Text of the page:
E-fuels, or synthetic gasoline, holds a lot of promise for fans of the internal-combustion engine. Particularly because sustainable and renewable gasoline can cut emissions and make the cars we know and love from today, and yesteryear, a whole lot greener. However, Transport & Environment, a European group focused on environmentalism, published a new study late last month that provides evidence suggesting e-fuels are not the best way to decarbonize the automotive sector. Instead, battery-electric cars are the best alternative with the technology we have today.
To be up front, electrification is absolutely winning the battle when it comes to sustainable ways of transportation. However, T&E's analysis comes as some companies lobby to include e-fuels in the upcoming Euro 7 emissions regulations for emissions-reduction credits. T&E instead provides evidence e-fuels do not provide the same carbon reductions as an EV, and in their research, cost consumers more money in the long run than an EV.
Specifically, the group's total cost of ownership model shows running a car on e-fuel would cost $12,000 more than charging an EV. Another data point: e-fueling up a car would be 43% more costly for the average driver than plugging in an EV. The group also said that compared to automakers focusing on EVs, turning to e-fuel may cost around $12,000 in credits to compensate for associated emissions come 2030. EVs, on the other hand, may only require $3,600 in credits to offset emissions associated with manufacturing the car.
T&E assumes synthetic gasoline production remains expensive and that battery-powered cars reach a price parity with traditional gasoline-powered cars sometime in the middle of this decade. Those are two big assumptions, although data does project EVs will continue to drop in price through this decade. Nonetheless, it's good to highlight.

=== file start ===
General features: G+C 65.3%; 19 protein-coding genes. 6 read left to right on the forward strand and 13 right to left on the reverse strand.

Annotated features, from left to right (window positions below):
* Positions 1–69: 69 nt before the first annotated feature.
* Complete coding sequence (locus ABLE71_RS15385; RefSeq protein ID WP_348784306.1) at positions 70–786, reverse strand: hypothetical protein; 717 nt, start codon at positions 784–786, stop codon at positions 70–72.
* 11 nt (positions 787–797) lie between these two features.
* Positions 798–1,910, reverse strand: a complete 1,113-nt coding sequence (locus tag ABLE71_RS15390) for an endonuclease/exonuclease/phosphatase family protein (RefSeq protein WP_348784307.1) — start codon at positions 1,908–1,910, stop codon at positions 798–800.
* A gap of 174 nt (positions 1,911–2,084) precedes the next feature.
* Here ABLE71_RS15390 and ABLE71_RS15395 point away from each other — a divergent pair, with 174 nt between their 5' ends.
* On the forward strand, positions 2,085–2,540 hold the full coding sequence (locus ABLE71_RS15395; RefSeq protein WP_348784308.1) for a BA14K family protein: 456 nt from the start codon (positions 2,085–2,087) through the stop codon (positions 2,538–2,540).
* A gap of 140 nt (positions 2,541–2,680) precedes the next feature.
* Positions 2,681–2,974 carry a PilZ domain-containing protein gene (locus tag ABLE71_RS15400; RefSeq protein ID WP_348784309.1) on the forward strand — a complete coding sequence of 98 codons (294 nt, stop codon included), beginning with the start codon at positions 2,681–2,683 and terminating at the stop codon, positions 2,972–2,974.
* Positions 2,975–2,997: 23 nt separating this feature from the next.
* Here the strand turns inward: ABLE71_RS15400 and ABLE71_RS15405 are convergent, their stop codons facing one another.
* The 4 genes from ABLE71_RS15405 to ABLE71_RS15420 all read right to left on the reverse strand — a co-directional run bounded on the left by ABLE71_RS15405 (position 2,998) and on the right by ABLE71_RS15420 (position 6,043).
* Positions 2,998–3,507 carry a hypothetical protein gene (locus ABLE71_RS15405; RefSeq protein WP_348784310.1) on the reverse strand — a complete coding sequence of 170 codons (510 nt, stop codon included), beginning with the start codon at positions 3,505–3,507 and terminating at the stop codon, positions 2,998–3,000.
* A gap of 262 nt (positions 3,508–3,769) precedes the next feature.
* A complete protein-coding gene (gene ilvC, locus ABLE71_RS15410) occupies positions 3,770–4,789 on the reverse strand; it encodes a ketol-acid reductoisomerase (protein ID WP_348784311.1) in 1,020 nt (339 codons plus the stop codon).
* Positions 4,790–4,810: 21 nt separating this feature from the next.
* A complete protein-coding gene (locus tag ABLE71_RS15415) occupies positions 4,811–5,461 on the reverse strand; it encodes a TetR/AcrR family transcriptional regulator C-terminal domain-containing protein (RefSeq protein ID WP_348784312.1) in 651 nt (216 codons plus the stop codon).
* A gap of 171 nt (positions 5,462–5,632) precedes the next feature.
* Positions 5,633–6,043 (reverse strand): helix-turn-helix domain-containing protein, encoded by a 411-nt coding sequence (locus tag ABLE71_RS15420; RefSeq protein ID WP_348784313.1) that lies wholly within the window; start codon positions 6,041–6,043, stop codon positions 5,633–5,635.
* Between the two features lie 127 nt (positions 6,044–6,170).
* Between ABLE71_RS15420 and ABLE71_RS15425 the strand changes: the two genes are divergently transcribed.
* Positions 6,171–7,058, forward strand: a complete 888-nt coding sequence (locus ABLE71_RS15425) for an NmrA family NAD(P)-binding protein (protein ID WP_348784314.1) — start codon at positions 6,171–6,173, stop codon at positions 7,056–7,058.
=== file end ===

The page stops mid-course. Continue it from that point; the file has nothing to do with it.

As for actual climate-friendliness, EVs are greener. Even if societies didn't replace electricity grids running on fossil fuels, but largely switched to EVs through this decade, battery-powered cars would produce 40% fewer CO2 emissions than a car running e-fuel. In other words, T&E argued e-fuel provides fewer climate benefits and would require more renewable energy (and investments) to make things balance out.
Keeping in mind this is only one study, it still raises valid points. So far, e-fuel development has largely focused on high-performance cars and vintage vehicles. Even Porsche, one of the largest companies researching synthetic gasoline, explicitly said any advances will not replace its plan to electrify the cars it sells. Instead, e-fuel could keep cars that can't flip to an electric powertrain on the road without the fear of any future penalties or climate guilt. Then again, Porsche also believes the e-fuel it's working on is just as clean as an EV, when taking production-related emissions into consideration.